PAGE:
• State New Diagnoses: : Of the new HIV diagnoses in 2017, 203 occurred in Oregon—a rate of 5.8. Among males, 20.2% of new HIV diagnoses were attributed to IDU or male-to-male sexual contact and IDU. Among females, 31.4% were attributed to IDU (Figure 2).10
  • State Prevalence: In 2017, 6,879 persons were living with a diagnosed HIV infection in Oregon—a rate of 195.5. Of those, 18.0% of male cases were attributed to IDU or male-to-male sexual contact and IDU. Among females, 27.3% were living with HIV attributed to IDU.10

Hepatitis C (HCV) Incidence and Prevalence Attributed to IDU11

  • U.S. Incidence: In 2017, there were an estimated 44,700 new cases of acute HCV. Among case reports that contained information about IDU, 86.6% indicated IDU prior to onset of acute, symptomatic HCV.12
  • U.S. Prevalence: An estimated 2.4 million Americans are living with HCV (based on 2013-2016 annual average).12
  • State Incidence: There were approximately 35 new cases of acute HCV (a rate of 0.8) reported in Oregon in 2017.10
  • State Prevalence: In Oregon, there are an estimated 48,700 persons living with HCV (a rate of 1,560 based on 2013-2016 annual average).13

References

  1. Rates are age-adjusted per 100,000 standard population unless otherwise noted.
  2. Hedegaard H, Miniño AM, Warner M. Drug overdose deaths in the United States, 1999–2018. NCHS Data Brief, no 356. Hyattsville, MD: National Center for Health Statistics. 2020.
  3. Centers for Disease Control and Prevention, National Center for Health Statistics. Multiple Cause of Death 1999-2018 on CDC WONDER Online Database released in 2020. Data are from the Multiple Cause of Death Files, 1999-2018, as compiled from data provided by the 57 vital statistics jurisdictions through the Vital Statistics Cooperative Program. (2020 February 14) Retrieved from http://wonder.cdc.gov/mcd-icd10.html
  4. Centers for Disease Control and Prevention. U.S. Opioid Prescribing Rate Maps. (2019, October 3). Retrieved from https://www.cdc.gov/drugoverdose/maps/rxrate-maps.html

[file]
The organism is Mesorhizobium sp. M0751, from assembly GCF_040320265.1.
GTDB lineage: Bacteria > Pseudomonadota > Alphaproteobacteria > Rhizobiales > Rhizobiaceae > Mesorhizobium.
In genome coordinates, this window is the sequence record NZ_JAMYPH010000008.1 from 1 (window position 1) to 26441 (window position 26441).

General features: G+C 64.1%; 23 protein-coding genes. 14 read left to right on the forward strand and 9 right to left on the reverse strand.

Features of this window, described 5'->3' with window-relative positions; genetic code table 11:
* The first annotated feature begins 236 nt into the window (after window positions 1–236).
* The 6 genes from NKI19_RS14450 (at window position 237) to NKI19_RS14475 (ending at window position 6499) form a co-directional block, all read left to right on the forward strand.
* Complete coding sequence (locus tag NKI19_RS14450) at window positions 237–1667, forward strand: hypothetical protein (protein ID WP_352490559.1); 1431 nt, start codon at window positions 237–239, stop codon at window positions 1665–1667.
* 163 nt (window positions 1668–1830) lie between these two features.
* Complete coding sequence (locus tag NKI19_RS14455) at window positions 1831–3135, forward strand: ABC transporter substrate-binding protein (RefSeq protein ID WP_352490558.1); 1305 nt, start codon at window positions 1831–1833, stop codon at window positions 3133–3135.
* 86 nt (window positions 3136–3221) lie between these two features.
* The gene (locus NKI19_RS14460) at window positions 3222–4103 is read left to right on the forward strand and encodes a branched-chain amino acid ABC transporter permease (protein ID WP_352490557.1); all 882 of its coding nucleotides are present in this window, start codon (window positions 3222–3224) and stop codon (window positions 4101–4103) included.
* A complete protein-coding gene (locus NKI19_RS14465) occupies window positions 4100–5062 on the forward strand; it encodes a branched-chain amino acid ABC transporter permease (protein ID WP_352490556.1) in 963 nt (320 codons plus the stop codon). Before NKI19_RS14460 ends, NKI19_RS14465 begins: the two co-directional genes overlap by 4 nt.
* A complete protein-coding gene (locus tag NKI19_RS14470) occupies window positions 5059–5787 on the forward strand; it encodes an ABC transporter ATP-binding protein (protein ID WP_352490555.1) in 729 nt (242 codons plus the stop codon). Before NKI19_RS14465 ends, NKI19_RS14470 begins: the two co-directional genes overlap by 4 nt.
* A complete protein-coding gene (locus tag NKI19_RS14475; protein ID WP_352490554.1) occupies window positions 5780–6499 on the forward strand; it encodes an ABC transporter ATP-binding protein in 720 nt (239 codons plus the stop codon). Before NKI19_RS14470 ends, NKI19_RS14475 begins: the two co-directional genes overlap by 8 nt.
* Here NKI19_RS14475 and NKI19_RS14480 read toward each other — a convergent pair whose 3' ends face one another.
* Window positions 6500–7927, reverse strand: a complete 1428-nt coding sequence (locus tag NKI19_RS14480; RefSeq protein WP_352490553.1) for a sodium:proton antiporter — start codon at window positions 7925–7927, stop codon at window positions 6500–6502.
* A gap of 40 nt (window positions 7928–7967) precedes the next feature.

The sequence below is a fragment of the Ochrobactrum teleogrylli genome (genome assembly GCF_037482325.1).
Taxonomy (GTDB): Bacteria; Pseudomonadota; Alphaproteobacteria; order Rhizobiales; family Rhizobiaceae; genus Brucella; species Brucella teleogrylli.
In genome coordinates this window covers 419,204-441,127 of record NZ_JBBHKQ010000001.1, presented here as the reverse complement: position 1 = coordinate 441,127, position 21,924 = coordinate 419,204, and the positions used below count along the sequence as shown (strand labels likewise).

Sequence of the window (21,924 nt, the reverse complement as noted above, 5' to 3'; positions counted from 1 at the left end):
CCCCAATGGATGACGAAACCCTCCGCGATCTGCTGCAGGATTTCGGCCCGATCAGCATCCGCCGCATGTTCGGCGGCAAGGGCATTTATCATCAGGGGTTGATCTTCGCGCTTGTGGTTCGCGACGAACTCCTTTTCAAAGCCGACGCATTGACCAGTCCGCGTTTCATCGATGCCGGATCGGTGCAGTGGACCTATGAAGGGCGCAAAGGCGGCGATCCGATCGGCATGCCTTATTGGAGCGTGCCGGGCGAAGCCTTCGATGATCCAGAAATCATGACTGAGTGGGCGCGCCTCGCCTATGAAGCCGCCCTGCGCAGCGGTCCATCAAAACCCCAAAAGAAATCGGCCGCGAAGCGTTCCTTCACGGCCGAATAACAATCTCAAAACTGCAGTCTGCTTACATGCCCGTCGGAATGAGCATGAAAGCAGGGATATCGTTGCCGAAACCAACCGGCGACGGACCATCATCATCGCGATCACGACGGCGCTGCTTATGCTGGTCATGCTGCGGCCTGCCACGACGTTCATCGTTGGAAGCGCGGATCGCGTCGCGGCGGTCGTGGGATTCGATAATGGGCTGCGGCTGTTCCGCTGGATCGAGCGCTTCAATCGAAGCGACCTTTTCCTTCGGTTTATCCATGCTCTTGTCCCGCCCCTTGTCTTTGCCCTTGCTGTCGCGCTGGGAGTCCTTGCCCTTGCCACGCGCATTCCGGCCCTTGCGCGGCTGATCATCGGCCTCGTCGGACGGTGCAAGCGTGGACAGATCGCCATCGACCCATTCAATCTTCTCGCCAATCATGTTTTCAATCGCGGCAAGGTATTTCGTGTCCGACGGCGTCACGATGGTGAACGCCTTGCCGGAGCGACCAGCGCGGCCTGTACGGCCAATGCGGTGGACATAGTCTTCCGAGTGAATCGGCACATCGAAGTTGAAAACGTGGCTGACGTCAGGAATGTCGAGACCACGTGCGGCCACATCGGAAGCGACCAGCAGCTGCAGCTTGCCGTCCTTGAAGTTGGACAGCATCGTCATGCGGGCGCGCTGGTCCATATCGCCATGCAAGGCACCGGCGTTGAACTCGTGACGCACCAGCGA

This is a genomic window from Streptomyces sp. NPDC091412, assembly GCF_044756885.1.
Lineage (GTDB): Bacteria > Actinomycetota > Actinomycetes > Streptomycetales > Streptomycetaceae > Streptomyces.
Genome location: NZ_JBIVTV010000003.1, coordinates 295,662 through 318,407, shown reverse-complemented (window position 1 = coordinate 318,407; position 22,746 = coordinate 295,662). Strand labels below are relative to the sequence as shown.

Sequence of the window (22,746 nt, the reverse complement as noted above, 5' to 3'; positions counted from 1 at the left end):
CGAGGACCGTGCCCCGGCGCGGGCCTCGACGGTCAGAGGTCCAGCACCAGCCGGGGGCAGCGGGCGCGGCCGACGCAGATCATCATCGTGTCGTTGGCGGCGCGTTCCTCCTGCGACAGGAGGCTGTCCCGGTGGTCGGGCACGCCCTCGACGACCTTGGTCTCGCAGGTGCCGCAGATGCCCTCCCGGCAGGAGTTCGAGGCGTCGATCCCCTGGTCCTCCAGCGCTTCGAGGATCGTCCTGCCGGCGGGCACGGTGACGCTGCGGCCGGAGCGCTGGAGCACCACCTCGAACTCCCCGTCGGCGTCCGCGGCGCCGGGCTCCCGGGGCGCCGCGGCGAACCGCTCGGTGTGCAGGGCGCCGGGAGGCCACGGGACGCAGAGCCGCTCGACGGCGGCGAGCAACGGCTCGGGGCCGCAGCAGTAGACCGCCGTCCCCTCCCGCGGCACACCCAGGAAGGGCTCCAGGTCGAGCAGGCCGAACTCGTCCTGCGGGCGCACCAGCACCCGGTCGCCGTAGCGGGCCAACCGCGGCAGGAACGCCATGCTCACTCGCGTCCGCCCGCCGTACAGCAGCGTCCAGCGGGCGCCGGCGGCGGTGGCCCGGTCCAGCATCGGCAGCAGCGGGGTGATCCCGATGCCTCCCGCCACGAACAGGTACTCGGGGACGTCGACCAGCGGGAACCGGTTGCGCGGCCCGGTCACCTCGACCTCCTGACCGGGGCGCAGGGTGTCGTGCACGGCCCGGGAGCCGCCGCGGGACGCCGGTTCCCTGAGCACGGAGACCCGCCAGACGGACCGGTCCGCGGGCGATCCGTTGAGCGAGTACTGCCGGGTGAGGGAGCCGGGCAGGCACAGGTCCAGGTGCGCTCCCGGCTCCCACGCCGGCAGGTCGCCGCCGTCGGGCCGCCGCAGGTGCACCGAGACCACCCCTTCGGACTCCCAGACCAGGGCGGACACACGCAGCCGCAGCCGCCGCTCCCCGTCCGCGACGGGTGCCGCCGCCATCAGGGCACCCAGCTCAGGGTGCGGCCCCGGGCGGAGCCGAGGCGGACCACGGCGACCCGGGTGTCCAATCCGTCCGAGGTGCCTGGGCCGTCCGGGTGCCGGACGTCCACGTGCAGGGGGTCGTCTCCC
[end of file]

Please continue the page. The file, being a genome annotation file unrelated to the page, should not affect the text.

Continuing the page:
5. Lind JN, Ailes EC, Alter CC, et al. Leveraging Existing Birth Defects Surveillance Infrastructure to Build Neonatal Abstinence Syndrome Surveillance Systems—Illinois, New Mexico, and Vermont, 2015–2016. MMWR Morb Mortal Wkly Rep 2019;68:177–180.
  6. Healthcare Cost and Utilization Project (HCUP). Neonatal Abstinence Syndrome (NAS) Among Newborn Hospitalizations. (2019, December 12) Retrieved from https://www.hcup-us.ahrq.gov/faststats/nas/nasquery.jsp?
  7. Comparisons with earlier estimates are difficult because of the ICD-10-CM transition in 2015.
  8. Strahan AE, Guy Jr. GP, Bohm M, et al. Neonatal Abstinence Syndrome Incidence and Health Care Costs in the United States, 2016. JAMA Pediatrics. 2020;174(2):200-202.
  9. The term refers to people diagnosed with HIV infection, regardless of the stage of disease at diagnosis.
  10. Centers for Disease Control and Prevention. National Center for HIV/AIDS, Viral Hepatitis, STD, and TB Prevention (NCHHSTP) AtlasPlus. (2020, January 30). Retrieved from https://gis.cdc.gov/grasp/nchhstpatlas/main.html.
  11. Not all states collect or report data on the incidence or prevalence of Hepatitis C or on how Hepatitis C is transmitted. When available, the data will be included.
  12. Centers for Disease Control and Prevention. Surveillance for Viral Hepatitis—United States, 2017. 2019, November 14. Retrieved from https://www.cdc.gov/hepatitis/statistics/2017surveillance/index.htm
  13. HepVu. Local Data: Oregon. Retrieved from https://hepvu.org/state/Oregon/

This page was last updated April 2020